A new look at the Wonderlic Personnel Test

dc.creatorDe Fee, David L.
dc.date.accessioned2020-12-16T20:08:58Z
dc.date.available2020-12-16T20:08:58Z
dc.date.issued1970
dc.description.abstractThe purpose of this study was to scrutinize a very popular and widely used mental ability or general intelligence test, the Wonderlic Personnel Test, in a very rigorous fashion in relation to three general questions: (a) Does the Wonderlic Personnel Test favor one ethnic group over another group to any great extent? (b) If the Wonderlic Personnel Test does in face favor one ethnic group over another ethnic group, what might be the basis for this differentiation? (c) Are the claims made by the test author of the Wonderlic Personnel Test in regards to its internal characteristics valid? In order to answer the first question, a sample of White college students (N=35) and a sample of Negro college students (N=27) were administered Wonderlic Personnel Test Form I under both the standard administration time limit of 12 minutes and under an unlimited (power) administration procedure. Each group was composed of summer college students of both sexes who were under 2S years of age and who had obtained 30-90 semester college hours. A comparison of the mean score for each group indicated that the Negro group scored considerably lower (significant at the .01 level) on Wonderlic Personnel Test Form I than the White group under both the standard time limit administration did under the power administration. The difference in mean gain obtained between the two groups under the power administration was not significant, however, and thereby supported the hypothesis Negroes MH not benefit more than Whites on Wonderlic Personnel Test Form I when given additional testing time. Clearly, then the answer to the first question is: Yes, the Wonderlic Personnel Test (Form I) does favor Whites over Negroes. The second question was, 'If the Wonderlic Personnel Test does favor one ethnic group over another, what might be the basis for this phenomenon? To answer this question mean scores were computed for both the Whites and the Negroes based upon test items whose content was verbal in nature. The result of this procedure showed that the Negroes had a significantly lower (at the .01 level) mean score than dad the Whites under both the 12-minute administration and under the power- administration. This finding answered the above question and supports the hypothesis that Negroes will perform less well than Whites on the verbal items contained within Wonderlic Personnel Test (Form I) under a standard administration time limit. It appears as though the verbal items within Wonderlic Personnel Test Form I constitute a major type of item content that distinguishes between the two ethnic groups. In order to verify the internal characteristics claimed for the Wonderlic Personnel Test by its author, Wonderlic test forms I, II, and IV were administered to a sample of White summer school students (N=108). Mean interform correlation coefficients between paired test forms which took into account a noted practice effect ranged from +.68 to +.75, lower than the +.32 to +.94 range given in the Wonderlic Personnel Test Manual (1966). Correlation charts between paired test forms indicated that there was a high degree of variability among subjects taking alternate Wonderlic test forms I, II. and IV. Due to the low interform correlation coefficients obtained and the high degree of variability among subjects taking these test forms, Wonderlic Personnel Test forms I, II, and IV can not be regarded as equal, equivalent, or alternate test forms. And the statistical treatment of the data to check on per cent of difficulty for units of ten questions between test forms showed that Wonderlic Personnel Test Forms I, II, and IV are not equal in terms of per cent of difficulty for units of ten questions. In summary, the results of this study are at odds with the information found in the Wonderlic Personnel Test Manual (1966) and cast doubts on the adequacy of the interform reliability of these tests. Replication of this study in additional samples to test the generalizability of estimates of interform reliability of the Wonderlic should be performed.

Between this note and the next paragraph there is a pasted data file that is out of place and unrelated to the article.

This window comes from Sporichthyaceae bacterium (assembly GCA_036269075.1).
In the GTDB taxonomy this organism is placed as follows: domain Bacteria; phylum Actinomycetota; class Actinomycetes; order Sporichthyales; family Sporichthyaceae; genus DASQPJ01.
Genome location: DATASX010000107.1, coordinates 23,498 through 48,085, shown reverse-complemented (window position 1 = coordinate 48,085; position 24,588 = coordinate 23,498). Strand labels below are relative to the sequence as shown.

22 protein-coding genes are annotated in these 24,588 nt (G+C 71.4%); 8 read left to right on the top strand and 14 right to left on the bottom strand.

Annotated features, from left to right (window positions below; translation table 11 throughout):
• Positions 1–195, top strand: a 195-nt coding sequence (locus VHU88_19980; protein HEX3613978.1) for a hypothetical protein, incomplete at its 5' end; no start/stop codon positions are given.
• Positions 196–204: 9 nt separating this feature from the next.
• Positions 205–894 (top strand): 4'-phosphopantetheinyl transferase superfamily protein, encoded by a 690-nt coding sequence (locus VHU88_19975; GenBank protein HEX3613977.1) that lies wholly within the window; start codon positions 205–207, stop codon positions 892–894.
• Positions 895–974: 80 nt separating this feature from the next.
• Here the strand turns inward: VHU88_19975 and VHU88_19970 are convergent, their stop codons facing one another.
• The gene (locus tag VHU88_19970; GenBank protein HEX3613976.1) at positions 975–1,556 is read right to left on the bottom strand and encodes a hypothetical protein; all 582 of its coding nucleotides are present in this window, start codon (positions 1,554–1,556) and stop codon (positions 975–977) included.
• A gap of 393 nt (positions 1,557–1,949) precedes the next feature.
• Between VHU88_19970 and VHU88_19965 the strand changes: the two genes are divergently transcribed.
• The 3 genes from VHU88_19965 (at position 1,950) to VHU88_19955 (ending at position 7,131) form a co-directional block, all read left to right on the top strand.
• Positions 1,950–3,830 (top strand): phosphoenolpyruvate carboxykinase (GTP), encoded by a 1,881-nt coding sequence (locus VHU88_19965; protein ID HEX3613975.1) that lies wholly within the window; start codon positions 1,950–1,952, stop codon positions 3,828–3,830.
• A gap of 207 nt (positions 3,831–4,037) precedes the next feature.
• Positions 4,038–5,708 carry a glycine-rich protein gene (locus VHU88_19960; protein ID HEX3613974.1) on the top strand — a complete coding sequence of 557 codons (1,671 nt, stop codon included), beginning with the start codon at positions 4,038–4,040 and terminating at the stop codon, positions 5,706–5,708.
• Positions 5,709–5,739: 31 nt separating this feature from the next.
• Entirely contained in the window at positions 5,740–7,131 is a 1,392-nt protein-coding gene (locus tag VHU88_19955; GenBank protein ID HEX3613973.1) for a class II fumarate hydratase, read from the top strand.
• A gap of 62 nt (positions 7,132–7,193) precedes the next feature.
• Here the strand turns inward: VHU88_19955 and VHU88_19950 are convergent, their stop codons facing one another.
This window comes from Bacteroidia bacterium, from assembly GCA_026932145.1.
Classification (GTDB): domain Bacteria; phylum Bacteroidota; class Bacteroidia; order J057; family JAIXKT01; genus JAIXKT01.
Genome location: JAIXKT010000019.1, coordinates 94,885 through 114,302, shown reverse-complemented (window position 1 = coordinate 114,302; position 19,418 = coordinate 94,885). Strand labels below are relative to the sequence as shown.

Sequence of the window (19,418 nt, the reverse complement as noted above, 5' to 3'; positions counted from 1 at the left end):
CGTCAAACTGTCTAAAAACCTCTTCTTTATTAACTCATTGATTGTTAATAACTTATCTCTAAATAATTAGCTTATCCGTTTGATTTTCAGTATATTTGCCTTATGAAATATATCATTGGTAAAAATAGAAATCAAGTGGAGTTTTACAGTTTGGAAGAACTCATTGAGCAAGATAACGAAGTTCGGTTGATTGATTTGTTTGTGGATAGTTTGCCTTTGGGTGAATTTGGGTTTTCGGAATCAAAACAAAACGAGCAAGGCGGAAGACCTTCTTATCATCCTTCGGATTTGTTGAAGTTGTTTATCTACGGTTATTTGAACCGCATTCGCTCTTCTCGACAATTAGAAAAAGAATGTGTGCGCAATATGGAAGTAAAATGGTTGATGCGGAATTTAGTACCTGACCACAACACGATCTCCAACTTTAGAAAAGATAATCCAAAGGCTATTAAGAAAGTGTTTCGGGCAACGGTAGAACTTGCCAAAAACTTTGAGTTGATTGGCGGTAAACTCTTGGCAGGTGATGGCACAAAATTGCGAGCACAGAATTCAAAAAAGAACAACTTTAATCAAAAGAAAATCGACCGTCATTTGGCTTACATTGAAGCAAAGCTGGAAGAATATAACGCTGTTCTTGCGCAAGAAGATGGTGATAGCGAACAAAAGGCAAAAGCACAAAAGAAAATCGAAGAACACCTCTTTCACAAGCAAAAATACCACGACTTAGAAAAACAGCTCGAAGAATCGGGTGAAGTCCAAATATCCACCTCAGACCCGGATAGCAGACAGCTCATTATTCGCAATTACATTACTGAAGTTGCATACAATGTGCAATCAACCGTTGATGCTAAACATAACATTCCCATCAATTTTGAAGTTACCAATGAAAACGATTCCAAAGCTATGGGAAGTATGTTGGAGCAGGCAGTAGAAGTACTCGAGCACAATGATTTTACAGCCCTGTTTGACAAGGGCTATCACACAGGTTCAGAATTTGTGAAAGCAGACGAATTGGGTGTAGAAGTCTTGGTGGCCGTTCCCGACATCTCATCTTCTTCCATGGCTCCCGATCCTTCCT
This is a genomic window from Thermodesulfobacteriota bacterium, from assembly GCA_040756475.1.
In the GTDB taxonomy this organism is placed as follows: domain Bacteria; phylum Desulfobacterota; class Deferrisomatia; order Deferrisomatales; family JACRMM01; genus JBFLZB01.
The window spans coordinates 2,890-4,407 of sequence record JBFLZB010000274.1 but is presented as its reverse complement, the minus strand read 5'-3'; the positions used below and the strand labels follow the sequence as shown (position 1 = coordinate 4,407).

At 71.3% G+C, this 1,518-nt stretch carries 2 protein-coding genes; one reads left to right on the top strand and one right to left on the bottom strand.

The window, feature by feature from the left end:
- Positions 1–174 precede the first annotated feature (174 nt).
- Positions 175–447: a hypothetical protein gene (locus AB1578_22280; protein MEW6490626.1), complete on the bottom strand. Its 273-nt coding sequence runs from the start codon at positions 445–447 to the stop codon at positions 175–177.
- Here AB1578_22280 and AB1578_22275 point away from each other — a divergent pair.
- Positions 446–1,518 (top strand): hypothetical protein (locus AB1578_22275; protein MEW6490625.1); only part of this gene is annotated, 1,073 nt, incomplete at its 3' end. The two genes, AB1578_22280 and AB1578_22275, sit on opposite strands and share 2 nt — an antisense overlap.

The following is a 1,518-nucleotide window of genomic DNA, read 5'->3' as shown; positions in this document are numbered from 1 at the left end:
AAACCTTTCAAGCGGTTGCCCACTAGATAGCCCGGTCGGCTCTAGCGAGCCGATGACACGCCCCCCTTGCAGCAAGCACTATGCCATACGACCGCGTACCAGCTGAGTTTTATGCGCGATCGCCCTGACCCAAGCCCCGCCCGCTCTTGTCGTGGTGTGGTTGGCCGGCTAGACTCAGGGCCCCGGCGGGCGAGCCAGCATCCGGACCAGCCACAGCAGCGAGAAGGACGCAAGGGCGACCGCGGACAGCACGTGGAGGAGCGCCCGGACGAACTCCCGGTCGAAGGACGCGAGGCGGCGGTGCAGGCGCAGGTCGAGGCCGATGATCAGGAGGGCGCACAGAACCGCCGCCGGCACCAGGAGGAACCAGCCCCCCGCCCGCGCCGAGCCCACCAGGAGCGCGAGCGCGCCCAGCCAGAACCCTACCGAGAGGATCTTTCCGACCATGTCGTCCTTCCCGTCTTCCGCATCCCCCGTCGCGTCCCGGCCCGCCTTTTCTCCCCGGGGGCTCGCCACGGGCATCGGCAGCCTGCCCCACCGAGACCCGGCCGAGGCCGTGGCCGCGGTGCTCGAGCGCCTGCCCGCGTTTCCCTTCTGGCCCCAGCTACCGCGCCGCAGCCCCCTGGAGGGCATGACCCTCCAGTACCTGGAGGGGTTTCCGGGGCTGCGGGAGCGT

dc.description.departmentPsychology, Department of
dc.format.digitalOriginreformatted digital
dc.format.mimetypeapplication/pdf
dc.identifier.other17458138
dc.identifier.urihttps://hdl.handle.net/10657/7250
dc.language.isoen
dc.rightsThis item is protected by copyright but is made available here under a claim of fair use (17 U.S.C. §107) for non-profit research and educational purposes. Users of this work assume the responsibility for determining copyright status prior to reusing, publishing, or reproducing this item for purposes other than what is allowed by fair use or other copyright exemptions. Any reuse of this item in excess of fair use or other copyright exemptions requires express permission of the copyright holder.
dc.subjectIntelligence tests
dc.titleA new look at the Wonderlic Personnel Test
dc.type.dcmiText
dc.type.genreThesis
thesis.degree.collegeCollege of Arts and Sciences
thesis.degree.departmentPsychology, Department of
thesis.degree.disciplinePsychology
thesis.degree.grantorUniversity of Houston
thesis.degree.levelMasters
thesis.degree.nameMaster of Arts
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